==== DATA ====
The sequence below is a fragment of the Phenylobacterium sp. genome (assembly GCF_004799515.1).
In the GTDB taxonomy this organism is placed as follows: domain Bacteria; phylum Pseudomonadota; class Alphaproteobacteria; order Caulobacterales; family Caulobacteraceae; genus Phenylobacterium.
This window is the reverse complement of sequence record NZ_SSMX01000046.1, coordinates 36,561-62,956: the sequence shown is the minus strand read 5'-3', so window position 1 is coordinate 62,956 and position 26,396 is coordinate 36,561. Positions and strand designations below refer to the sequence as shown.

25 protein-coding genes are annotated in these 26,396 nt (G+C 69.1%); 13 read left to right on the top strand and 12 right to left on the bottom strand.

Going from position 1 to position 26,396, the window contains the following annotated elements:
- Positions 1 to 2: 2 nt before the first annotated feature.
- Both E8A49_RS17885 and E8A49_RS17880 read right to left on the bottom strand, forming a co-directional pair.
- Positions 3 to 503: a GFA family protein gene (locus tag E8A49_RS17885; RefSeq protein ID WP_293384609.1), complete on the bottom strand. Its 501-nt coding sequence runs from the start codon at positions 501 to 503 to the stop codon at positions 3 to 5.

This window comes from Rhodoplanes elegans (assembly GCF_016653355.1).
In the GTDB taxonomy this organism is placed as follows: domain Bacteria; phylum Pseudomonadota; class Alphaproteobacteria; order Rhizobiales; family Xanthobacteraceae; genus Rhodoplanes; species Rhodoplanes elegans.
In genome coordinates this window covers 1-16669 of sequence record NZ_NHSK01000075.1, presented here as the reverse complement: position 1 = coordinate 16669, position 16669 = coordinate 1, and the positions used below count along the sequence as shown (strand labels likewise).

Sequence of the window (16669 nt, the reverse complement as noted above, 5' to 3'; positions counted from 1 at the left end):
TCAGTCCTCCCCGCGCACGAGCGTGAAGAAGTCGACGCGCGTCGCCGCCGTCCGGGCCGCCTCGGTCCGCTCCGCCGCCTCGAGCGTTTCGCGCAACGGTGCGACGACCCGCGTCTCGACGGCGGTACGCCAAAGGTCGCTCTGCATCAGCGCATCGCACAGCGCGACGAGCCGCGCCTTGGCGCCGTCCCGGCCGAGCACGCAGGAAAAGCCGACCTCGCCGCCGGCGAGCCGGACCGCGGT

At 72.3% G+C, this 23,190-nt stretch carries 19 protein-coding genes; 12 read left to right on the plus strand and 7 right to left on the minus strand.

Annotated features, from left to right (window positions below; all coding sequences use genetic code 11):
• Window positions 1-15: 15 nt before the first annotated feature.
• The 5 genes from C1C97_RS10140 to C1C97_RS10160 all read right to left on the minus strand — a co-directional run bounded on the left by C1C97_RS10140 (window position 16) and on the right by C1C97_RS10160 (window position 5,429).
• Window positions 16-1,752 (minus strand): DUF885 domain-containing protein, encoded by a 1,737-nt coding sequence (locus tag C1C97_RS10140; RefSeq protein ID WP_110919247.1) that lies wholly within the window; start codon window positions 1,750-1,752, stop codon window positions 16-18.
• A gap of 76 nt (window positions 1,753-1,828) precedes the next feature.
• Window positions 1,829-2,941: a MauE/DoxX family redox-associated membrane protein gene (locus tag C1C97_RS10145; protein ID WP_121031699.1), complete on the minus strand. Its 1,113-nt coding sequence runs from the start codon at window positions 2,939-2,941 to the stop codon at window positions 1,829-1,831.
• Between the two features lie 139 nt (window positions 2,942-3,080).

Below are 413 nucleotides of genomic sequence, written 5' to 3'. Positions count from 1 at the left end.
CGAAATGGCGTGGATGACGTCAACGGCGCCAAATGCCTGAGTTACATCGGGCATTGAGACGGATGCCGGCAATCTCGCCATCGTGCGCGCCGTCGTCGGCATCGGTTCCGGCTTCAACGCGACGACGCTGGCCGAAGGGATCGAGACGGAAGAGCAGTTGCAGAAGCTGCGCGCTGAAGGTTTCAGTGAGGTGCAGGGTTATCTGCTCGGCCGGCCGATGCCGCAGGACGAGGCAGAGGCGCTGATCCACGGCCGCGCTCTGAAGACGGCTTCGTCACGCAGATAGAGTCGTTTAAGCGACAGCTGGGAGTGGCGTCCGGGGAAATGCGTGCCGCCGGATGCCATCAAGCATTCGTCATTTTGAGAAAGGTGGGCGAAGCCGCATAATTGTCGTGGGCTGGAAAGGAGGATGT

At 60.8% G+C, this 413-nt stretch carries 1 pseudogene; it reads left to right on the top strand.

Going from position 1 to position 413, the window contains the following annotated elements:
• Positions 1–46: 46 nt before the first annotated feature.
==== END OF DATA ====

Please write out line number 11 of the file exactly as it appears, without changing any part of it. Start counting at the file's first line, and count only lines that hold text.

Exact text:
In genome coordinates this window covers 1-16669 of sequence record NZ_NHSK01000075.1, presented here as the reverse complement: position 1 = coordinate 16669, position 16669 = coordinate 1, and the positions used below count along the sequence as shown (strand labels likewise).